Horticultural research at land-grant universities is coming up with better types of grass that stands up to the stresses of NFL football. (iStock image)
Grass is a big deal in football – a really big deal. Nearly every day of the week, untold millions of people watch players step out onto lush, green fields painted with white.
All aspects of the game are tough. Even growing and maintaining a real turf grass field has its challenges, like freezing temperatures, rain, and damage from tackles and foot traffic. So what type of grass can hold up to all that? Horticultural specialists and plant breeders throughout the land-grant university cooperative extension system, as well as USDA researchers from Agricultural Research Service, are working to answer that question. USDA’s National Institute of Food and Agriculture supports their research with Hatch Act funding. Read more »
A group recently toured a RCPP project area in the Coastal Headwaters Forest. Photo by The Conservation Fund.
The Conservation Fund helps conserve and restore our American landscape, including wild areas, popular parks, working forests and more. A partner in conservation, The Conservation Fund received a $5 million grant from the Regional Conservation Partnership Program (RCPP) for the Coastal Headwaters Forest project. RCPP, administered by USDA’s Natural Resources Conservation Service, is a new program created by the U.S. Congress through the enactment of the 2014 Farm Bill. Its goal is to provide landscape-scale conservation assistance and significantly leverage partnerships and non-federal funding. The grants will be used to protect a portion of the 205,000-acre Coastal Headwaters Forest under a conservation easement during the first phase of this multi-year project. – Ciji Taylor, NRCS
Guest blog written by Ann Simonelli of The Conservation Fund
Unprecedented in size and scope, the 205,000-acre Coastal Headwaters Forest project is the largest single longleaf pine protection and restoration effort ever proposed on private lands. Read more »
NRCS works with private landowners to develop conservation plans that benefit the environment and farm productivity.
For 80 years, USDA’s Natural Resources Conservation Service (NRCS) has worked with agricultural producers to make conservation improvements to their farms, ranches and forests. These improvements help clean and conserve water, boost soil quality and restore habitat, and also make their agricultural operations more resilient.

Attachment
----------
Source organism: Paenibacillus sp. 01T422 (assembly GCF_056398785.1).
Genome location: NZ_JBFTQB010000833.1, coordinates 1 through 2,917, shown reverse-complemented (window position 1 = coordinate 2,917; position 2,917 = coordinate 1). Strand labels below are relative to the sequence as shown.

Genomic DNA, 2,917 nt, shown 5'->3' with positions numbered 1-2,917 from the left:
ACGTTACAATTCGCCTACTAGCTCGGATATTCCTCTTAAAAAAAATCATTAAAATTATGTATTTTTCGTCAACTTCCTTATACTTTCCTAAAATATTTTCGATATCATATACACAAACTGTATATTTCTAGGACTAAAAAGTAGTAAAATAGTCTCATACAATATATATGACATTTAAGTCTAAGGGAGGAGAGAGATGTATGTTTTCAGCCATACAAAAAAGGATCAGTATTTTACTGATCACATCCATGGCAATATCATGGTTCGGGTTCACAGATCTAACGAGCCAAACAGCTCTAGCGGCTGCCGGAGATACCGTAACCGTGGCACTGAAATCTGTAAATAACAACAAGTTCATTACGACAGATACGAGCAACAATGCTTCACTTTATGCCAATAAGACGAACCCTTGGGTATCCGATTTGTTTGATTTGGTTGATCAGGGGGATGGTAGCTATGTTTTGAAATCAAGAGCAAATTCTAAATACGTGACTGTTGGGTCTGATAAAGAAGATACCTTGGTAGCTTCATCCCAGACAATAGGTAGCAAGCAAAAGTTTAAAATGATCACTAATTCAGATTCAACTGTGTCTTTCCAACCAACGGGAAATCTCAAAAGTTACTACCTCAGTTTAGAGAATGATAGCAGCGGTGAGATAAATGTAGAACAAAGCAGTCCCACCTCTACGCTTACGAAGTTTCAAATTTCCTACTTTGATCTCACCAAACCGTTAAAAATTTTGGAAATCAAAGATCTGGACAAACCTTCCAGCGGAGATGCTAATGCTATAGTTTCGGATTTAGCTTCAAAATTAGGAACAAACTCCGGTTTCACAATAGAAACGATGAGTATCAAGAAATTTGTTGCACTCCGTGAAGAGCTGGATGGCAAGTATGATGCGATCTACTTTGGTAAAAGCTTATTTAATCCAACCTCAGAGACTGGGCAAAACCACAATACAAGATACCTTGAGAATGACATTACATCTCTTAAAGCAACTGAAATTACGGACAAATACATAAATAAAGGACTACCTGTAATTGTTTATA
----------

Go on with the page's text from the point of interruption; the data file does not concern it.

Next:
Born amid the Dust Bowl, when persistent drought and dust storms swept through the nation, NRCS worked with stewardship-minded producers to heal the land. That work continues today, as producers voluntarily step forward to conserve natural resources, having tremendous positive impacts across the country. Read more »
Seminole County Public Schools Fresh Fruits & Veggies Menu.
The following guest blog highlights the success story of one of our nation’s school nutrition change agents. As a recent participant and lead mentor in USDA’s Team Up for School Nutrition Success Initiative, Richard Miles provided best practices and strategies to ensure his peers have the tools they need to manage successful school meal programs.
By Richard Miles, Coordinator of Nutrition and Wellness, Seminole County (Fla.) Public Schools
The Team Up for School Nutrition Success training was an experience that provided me with valuable tools, resources and networking opportunities, along with the motivation and confidence to empower school nutrition professionals, like myself, to create positive changes in our schools and communities. Read more »
Youth workers construct an Architectural Barriers Act Accessibility-compliant trail leading to the central kiosk and earthen fort. Local volunteers, HistoriCorps partners from Colorado and Texas Conservation Corps members participated in the two-week renovation on the Apalachicola National Forest. (U.S. Forest Service photo/Jesse English)
The drive to Fort Gadsden’s Historic Site on the Apalachicola National Forest is something reminiscent of a nature documentary. Towering pines line the highway while vibrant wildflowers bloom throughout the fields. Local volunteers and Apalachicola National Forest employees are busily working in the stifling heat on a restoration project at this National Historic Landmark, the only one located in the southeast on National Forest Service land. The volunteers include: a team of workers from Colorado called ‘HistoriCorps,’ and a cadre from the Texas Conservation Corps at American Youthworks.
“Without volunteers like us, a lot of these things just go to waste and rot away because nobody has the money, the time, or the work force to do it,” said Amanda Tulley, a HistoriCorps partner from Denver. Read more »
Casey Cox, Executive Director of the Flint River Soil and Water Conservation District, in front of trees.
As part of our ongoing #womeninag series, we are highlighting a different leading woman in agriculture each month. This month, we profile Casey Cox, the Executive Director of the Flint River Soil and Water Conservation District. In this role, she manages the Flint River Partnership, an agricultural water conservation initiative formed by the Flint River SWCD, USDA’s Natural Resources Conservation Service, and The Nature Conservancy.
Casey is also learning her family’s farm operation Longleaf Ridge, and will be the sixth generation of her family to farm along the Flint River. Upon receiving a Bachelor of Science in Natural Resource Conservation from the University of Florida, she returned to South Georgia to support agriculture and ongoing conservation efforts in her local community. Read more »